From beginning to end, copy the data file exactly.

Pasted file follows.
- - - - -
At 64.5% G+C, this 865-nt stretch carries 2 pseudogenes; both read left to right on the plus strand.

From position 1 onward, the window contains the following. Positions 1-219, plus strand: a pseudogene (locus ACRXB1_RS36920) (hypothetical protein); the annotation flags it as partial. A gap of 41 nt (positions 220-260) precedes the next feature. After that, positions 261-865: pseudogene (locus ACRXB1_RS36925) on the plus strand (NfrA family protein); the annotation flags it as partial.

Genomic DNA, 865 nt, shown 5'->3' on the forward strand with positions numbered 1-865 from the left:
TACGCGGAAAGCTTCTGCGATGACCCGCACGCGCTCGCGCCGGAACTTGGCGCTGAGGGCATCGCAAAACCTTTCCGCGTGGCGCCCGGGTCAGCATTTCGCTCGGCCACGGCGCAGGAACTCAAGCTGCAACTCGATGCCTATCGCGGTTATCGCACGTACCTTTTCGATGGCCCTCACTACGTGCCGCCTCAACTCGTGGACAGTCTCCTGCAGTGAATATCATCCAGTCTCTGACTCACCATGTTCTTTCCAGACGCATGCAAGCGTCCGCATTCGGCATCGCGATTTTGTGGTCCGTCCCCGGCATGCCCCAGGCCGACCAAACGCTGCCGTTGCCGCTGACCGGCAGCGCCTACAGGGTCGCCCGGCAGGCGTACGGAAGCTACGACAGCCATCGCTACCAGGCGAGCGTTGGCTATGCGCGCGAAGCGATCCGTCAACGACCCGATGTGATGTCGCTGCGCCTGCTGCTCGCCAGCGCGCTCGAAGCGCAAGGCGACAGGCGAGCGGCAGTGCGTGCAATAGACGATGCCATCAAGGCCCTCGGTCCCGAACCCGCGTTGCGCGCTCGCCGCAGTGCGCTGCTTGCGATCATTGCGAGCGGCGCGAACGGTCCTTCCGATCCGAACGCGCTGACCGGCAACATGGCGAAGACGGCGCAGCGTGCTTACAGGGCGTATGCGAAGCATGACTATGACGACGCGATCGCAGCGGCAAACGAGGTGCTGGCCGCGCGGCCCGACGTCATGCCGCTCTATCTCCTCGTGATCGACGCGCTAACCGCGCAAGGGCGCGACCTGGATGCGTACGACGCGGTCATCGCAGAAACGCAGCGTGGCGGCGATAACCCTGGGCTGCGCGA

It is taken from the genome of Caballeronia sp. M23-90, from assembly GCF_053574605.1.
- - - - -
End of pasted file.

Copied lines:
At 64.5% G+C, this 865-nt stretch carries 2 pseudogenes; both read left to right on the plus strand.

From position 1 onward, the window contains the following. Positions 1-219, plus strand: a pseudogene (locus ACRXB1_RS36920) (hypothetical protein); the annotation flags it as partial. A gap of 41 nt (positions 220-260) precedes the next feature. After that, positions 261-865: pseudogene (locus ACRXB1_RS36925) on the plus strand (NfrA family protein); the annotation flags it as partial.

Genomic DNA, 865 nt, shown 5'->3' on the forward strand with positions numbered 1-865 from the left:
TACGCGGAAAGCTTCTGCGATGACCCGCACGCGCTCGCGCCGGAACTTGGCGCTGAGGGCATCGCAAAACCTTTCCGCGTGGCGCCCGGGTCAGCATTTCGCTCGGCCACGGCGCAGGAACTCAAGCTGCAACTCGATGCCTATCGCGGTTATCGCACGTACCTTTTCGATGGCCCTCACTACGTGCCGCCTCAACTCGTGGACAGTCTCCTGCAGTGAATATCATCCAGTCTCTGACTCACCATGTTCTTTCCAGACGCATGCAAGCGTCCGCATTCGGCATCGCGATTTTGTGGTCCGTCCCCGGCATGCCCCAGGCCGACCAAACGCTGCCGTTGCCGCTGACCGGCAGCGCCTACAGGGTCGCCCGGCAGGCGTACGGAAGCTACGACAGCCATCGCTACCAGGCGAGCGTTGGCTATGCGCGCGAAGCGATCCGTCAACGACCCGATGTGATGTCGCTGCGCCTGCTGCTCGCCAGCGCGCTCGAAGCGCAAGGCGACAGGCGAGCGGCAGTGCGTGCAATAGACGATGCCATCAAGGCCCTCGGTCCCGAACCCGCGTTGCGCGCTCGCCGCAGTGCGCTGCTTGCGATCATTGCGAGCGGCGCGAACGGTCCTTCCGATCCGAACGCGCTGACCGGCAACATGGCGAAGACGGCGCAGCGTGCTTACAGGGCGTATGCGAAGCATGACTATGACGACGCGATCGCAGCGGCAAACGAGGTGCTGGCCGCGCGGCCCGACGTCATGCCGCTCTATCTCCTCGTGATCGACGCGCTAACCGCGCAAGGGCGCGACCTGGATGCGTACGACGCGGTCATCGCAGAAACGCAGCGTGGCGGCGATAACCCTGGGCTGCGCGA

It is taken from the genome of Caballeronia sp. M23-90, from assembly GCF_053574605.1.